NBTHK, also known as Nihon Bijutsu Touken Hozon Kyokai (the Society for the Preservation of the Japan Art Sword), is one of the oldest Japanese sword appraising organizations in modern-day Japan. They authenticated the blade on Dec 3rd, the third year of Reiwa (2021). They appraised it as Tokubetsu Hozon Touken, the blade especially worth preserving for Japanese society. The purchaser will receive these original certificates as well. We can also translate what is written into English and make a PDF file for your record if you request.
Registration Number : Osaka 49770
The Board of Education in Osaka prefecture issued a registration paper for this sword . It is called Jyu Token Rui Torokusho(銃刀剣類登録証). Bunkacho(The Agency for Cultural Affairs) acknowledges a Japanese sword with this paper as a work of art.
The sword needs to be traditionally hand-forged and made of Tamahagane carbon steel to be registered in the system. With this paper, its owner in Japan can legally own an authentic Japanese sword. Based on this registration number, we will apply for its export permit.
This paper will need to be returned to the board of education when the sword is being shipped abroad, but you can receive a copy of it. An English translation of this registration paper is available on request.
Samurai Museum is located in Tokyo, Japan, exhibiting antique artifacts related to the Samurai history. Samurai Museum Shop is the place for those who are interested in Japanese culture and craftsmanship. We deal with antique Samurai swords/armor, traditional crafts made in Japan and so on.
【Japanese Sword& Export Process】
The Japanese swords we deal with are hand-forged edged swords made in Japan. It was made from the traditional carbon steel called TAMAHAGANE(玉鋼). Samurai Museum is familiar with the proper legal procedure for an antique/ authentic Japanese sword to be exported from Japan. We have sent more than 400 Japanese swords for the past three years (～2022) to amazing owners who appreciate its historical value.
Each Japanese sword is registered under the Agency for Cultural Affairs and the Board of Education in Japan. They issue a registration paper for each Japanese sword for its owner in Japan to legally possess it. The Japanese sword with its registration paper means it was traditionally hand-forged in Japan.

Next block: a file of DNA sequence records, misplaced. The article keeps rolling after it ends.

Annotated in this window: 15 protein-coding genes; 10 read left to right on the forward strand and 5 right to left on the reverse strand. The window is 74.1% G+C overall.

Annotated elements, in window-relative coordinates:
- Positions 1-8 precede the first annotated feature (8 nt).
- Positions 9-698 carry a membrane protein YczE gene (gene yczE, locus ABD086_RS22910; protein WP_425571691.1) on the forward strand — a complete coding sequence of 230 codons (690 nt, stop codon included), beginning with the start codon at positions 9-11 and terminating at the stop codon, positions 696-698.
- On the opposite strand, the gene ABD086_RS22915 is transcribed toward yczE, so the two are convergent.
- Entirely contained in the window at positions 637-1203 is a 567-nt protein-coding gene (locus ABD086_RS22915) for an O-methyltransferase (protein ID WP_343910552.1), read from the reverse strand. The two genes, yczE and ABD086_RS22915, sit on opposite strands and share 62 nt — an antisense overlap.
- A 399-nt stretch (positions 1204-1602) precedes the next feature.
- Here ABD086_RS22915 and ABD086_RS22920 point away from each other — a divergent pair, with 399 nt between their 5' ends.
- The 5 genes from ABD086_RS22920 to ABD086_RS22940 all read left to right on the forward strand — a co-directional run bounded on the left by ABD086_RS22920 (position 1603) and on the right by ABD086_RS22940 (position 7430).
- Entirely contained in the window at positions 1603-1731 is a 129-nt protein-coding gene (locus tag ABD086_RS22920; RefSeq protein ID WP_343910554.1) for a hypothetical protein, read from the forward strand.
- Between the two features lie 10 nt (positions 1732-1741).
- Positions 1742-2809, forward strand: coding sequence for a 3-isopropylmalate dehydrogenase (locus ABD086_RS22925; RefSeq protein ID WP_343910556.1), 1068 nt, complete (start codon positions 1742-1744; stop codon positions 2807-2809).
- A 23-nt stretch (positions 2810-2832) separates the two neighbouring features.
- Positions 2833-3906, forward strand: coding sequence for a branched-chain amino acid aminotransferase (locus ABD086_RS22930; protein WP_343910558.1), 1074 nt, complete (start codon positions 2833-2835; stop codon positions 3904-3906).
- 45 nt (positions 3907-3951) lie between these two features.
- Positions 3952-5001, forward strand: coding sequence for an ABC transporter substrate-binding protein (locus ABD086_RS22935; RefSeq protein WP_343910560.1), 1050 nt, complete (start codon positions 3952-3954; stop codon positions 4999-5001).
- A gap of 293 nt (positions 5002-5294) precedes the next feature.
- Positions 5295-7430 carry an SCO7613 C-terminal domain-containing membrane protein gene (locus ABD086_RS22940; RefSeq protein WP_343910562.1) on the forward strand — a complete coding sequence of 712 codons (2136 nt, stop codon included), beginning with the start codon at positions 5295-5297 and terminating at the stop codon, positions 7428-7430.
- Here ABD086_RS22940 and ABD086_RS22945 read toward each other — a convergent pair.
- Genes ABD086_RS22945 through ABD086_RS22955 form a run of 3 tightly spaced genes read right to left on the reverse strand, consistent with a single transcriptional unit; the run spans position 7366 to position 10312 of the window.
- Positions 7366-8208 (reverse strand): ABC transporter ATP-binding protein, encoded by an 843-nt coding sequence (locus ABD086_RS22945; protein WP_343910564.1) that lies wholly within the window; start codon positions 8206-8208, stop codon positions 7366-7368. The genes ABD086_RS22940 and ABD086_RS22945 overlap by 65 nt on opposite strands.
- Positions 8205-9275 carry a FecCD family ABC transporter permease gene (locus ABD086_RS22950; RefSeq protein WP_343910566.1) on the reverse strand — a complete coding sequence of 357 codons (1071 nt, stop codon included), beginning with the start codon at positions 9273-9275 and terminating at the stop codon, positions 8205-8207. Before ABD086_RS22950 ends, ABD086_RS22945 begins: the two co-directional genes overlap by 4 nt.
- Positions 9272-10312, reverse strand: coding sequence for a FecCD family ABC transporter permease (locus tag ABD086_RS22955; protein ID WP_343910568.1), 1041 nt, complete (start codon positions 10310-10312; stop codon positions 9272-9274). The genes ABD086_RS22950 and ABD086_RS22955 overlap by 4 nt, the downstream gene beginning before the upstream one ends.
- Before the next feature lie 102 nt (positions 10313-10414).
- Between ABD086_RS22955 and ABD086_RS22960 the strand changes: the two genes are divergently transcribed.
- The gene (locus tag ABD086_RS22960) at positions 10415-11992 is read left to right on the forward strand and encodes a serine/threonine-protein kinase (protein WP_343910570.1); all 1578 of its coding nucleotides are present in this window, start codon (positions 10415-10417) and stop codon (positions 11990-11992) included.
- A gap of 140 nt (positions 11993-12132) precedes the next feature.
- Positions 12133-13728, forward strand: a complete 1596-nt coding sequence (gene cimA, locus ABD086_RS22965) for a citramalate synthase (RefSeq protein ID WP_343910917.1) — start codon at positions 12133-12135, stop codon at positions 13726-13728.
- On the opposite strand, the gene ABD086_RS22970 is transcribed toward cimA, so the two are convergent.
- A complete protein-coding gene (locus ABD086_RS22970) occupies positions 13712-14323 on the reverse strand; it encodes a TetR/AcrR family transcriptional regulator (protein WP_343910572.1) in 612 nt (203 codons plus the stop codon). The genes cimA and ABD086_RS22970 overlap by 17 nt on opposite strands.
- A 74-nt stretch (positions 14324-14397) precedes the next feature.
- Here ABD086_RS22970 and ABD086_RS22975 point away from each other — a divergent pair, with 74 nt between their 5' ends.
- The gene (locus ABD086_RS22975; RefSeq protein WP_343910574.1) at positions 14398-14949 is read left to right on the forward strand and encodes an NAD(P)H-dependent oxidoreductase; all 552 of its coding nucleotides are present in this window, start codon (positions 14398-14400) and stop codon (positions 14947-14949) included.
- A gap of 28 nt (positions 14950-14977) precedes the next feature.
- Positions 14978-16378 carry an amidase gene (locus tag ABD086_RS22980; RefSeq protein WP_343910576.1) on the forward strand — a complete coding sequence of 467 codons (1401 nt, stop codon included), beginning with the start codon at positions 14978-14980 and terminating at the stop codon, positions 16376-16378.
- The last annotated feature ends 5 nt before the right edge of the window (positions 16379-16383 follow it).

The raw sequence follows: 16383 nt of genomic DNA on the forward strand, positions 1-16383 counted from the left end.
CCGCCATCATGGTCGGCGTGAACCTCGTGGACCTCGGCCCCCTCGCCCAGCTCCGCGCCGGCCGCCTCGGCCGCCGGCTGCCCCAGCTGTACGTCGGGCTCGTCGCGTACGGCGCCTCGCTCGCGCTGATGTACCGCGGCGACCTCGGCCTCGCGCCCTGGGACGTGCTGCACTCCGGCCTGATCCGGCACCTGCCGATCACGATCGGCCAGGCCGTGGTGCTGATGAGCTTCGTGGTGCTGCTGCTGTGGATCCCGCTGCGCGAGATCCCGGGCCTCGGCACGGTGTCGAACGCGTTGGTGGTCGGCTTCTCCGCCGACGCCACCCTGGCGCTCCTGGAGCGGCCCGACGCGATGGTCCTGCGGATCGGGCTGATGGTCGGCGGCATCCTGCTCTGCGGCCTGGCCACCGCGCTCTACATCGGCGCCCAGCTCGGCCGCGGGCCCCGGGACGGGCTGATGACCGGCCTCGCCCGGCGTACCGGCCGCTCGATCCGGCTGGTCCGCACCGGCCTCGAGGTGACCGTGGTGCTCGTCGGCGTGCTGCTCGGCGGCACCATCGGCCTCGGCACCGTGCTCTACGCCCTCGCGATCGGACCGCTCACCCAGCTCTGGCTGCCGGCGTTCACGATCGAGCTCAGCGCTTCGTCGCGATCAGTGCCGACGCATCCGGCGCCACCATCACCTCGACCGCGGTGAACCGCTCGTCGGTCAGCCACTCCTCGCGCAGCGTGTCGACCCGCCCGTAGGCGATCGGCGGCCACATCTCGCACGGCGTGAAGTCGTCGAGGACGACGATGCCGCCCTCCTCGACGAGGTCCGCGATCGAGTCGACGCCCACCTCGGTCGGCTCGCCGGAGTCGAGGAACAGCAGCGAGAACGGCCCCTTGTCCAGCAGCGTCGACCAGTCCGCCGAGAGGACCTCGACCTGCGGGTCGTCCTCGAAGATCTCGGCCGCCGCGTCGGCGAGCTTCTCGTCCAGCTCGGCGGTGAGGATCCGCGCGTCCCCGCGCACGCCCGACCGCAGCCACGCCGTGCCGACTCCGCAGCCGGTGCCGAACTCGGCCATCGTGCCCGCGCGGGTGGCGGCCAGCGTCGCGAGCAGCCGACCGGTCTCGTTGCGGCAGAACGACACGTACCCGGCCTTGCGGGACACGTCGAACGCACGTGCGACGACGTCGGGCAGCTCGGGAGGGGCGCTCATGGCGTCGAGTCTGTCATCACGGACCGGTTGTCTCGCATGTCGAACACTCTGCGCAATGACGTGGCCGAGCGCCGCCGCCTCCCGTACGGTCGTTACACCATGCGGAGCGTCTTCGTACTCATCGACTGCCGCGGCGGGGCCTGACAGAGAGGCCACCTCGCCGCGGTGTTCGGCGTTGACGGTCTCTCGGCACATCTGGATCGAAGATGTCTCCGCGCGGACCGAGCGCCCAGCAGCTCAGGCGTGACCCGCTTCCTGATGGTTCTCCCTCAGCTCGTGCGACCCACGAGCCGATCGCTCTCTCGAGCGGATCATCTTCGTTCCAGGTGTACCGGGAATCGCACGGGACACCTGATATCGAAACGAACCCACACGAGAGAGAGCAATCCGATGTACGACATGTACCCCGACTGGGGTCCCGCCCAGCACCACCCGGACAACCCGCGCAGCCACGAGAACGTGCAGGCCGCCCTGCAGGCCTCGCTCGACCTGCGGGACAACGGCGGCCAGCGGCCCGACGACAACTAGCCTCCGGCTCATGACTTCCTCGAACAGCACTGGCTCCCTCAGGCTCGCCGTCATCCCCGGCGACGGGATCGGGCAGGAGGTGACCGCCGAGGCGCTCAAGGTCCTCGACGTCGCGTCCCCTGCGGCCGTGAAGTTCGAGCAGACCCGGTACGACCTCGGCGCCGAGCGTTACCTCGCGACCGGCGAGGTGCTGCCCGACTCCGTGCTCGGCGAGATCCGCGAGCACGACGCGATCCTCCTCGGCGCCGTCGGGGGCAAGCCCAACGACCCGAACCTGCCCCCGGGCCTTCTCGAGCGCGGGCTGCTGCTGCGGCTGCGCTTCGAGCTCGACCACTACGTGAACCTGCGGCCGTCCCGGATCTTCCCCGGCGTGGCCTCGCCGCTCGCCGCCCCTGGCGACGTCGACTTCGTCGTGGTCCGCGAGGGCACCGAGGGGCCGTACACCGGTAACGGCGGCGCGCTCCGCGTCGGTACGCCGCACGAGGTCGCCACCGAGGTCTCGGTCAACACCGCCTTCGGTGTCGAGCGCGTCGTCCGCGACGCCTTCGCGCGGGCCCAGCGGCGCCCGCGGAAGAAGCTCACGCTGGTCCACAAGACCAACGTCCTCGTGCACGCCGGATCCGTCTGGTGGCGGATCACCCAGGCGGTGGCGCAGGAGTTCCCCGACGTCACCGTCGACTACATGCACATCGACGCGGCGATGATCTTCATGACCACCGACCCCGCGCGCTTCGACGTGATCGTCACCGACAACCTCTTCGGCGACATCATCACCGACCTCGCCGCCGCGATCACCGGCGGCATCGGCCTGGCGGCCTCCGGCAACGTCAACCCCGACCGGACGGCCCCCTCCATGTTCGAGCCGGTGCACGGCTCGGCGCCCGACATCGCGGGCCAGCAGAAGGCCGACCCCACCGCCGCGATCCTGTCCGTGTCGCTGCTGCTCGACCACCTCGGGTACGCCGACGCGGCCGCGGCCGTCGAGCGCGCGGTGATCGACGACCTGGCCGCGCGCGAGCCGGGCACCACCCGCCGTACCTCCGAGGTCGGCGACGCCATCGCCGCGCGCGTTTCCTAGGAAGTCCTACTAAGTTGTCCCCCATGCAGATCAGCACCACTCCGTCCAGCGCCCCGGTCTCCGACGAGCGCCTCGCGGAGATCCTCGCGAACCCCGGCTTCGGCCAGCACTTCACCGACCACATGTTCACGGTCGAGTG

To legally export the sword from Japan to other countries, we will have to apply for its permit to the Agency for Cultural Affairs(Bunkacho) and return the original registration paper to the Board of Education. It normally takes around 2-4 weeks to receive this permit after submitting required documents. And we would like you to expect at least 1-1.5 months for your order to arrive at your given address after you ordered. For more detailed info, please click here.
It is allowed for residents in Japan to own authentic Japanese swords without a special license as long as they come with registration papers. Please feel free to contact us if you are a resident of Japan, whether temporarily or permanently. We will also assist you when you leave Japan and need to obtain the export permit.
We accept payment through Stripe (Credit card), PayPal, Apple Pay or ChromePay, all of which are secure payment methods. Also, you don’t need to make an account on Stripe for the checkout. If you prefer other payment method, please contact us. After confirming your payment, we will apply for an export permit. You may either pay in JPY, USD, AUD, CAD,EUR or GBP. The price is set in Japanese Yen. Prices in other currencies are automatically calculated based on the latest exchange rate.